What If You’re REALLY Fat…

Endocrine problems tend to spark weight gain. I always knew that hypothyroidism prompted weight gain and made weight loss difficult. I don’t believe that milder cases of hypothyroidism, such as I have, make any negative impact on life expectancy.
What I did not know is that insulin resistance, which I have evidently had for years, and which finally converted to full-blown diabetes, also promotes weight gain, makes weight loss difficult, and also causes nearly insatiable cravings for simple carbohydrates. When I went to doctors for help with this problem, I was always told to just have some willpower and not eat that stuff. I was treated like a silly, hysterical fat woman. My very real problem was not taken seriously.
Diabetes can shorten a person’s lifespan if blood sugar levels can’t be brought under control, because elevated blood sugar levels damage the vascular system, which can cause a myriad of problems. Fortunately, I have had no problem controlling my blood sugar levels thus far.
This has nothing whatever to do with the number on the scale, and everything to do with the number on the blood glucometer.
Here’s the thing: even if I was having difficulty bringing my blood sugar under control, that would not make me a horrible, morally deficient human being.
There is a woman at the retirement/assisted living community where I work who is half my size. She has diabetes. She is completely non-compliant with her treatment regimen. She sits in front of the TV and eats cookies and crackers all day. This is not to say I’m morally superior to her. What she does or does not do regarding her health is nobody’s business but hers. What I am saying is that just looking at us, people would assume that I’m the one that’s not compliant with treatment recommendations for my diabetes, simply based on my size, when, in fact, my blood glucose readings are very good because I am compliant with treatment.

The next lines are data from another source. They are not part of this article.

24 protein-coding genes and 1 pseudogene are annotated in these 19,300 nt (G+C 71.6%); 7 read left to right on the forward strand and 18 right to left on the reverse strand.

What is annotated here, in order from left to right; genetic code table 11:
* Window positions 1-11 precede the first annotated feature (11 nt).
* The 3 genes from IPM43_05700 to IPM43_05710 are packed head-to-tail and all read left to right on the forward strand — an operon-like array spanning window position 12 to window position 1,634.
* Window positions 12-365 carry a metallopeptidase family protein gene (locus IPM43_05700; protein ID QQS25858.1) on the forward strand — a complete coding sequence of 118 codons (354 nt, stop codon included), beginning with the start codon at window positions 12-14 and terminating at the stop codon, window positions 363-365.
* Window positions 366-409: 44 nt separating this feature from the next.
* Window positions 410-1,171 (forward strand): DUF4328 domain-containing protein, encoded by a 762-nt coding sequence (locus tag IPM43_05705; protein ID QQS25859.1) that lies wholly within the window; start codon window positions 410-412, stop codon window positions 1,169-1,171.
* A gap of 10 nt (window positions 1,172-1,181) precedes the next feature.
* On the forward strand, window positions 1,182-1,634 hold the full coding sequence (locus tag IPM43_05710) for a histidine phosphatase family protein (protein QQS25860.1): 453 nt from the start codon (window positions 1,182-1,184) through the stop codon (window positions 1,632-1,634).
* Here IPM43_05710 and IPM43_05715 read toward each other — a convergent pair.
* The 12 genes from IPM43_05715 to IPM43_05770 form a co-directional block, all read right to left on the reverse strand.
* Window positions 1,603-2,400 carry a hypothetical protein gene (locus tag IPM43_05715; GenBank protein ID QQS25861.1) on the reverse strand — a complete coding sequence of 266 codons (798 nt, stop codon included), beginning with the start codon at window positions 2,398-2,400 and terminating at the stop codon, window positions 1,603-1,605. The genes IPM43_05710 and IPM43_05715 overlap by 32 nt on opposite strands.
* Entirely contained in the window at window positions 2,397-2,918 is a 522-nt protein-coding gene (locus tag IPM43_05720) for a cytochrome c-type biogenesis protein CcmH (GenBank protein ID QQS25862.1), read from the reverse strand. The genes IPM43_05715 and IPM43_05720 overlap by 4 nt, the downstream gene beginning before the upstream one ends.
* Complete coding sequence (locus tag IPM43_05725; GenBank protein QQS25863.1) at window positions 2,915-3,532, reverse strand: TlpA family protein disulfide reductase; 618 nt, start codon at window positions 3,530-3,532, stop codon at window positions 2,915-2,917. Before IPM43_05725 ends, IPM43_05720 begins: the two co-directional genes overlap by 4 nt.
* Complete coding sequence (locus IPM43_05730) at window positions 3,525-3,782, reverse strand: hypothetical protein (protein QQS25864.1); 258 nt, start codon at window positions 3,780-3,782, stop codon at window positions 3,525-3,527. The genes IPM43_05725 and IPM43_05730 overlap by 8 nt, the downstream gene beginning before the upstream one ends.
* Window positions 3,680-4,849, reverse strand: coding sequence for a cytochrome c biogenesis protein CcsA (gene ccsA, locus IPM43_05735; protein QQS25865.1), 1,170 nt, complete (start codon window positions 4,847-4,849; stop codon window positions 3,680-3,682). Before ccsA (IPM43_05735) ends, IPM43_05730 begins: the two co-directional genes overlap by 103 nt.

Assumptions based on body type: not a good thing, and, almost always, inaccurate.

Dances With Fat

Diagnosis I’m producing a show of Plus Size Performers from Los Angeles ( details here ) and moving this week, plus we’re taking care of a rescue puppy who is severely sick so today is going to be a repost based on a number of conversations that I’ve heard recently about how things should be different if someone is “really fat.”

Often I get comments that say something like “I mean it’s ok to be a little big, but what about people who weigh [some random amount of weight that seems really high to the commenter from 200 pounds to more than 1,000, and/or some life circumstance, illness, or disability that seems like a big issue to them], when people are REALLY fat surely weight loss, including drastic measures (like stomach amputation or an at home stomach pump) should be taken.” or “Studies show that very fat people tend to…

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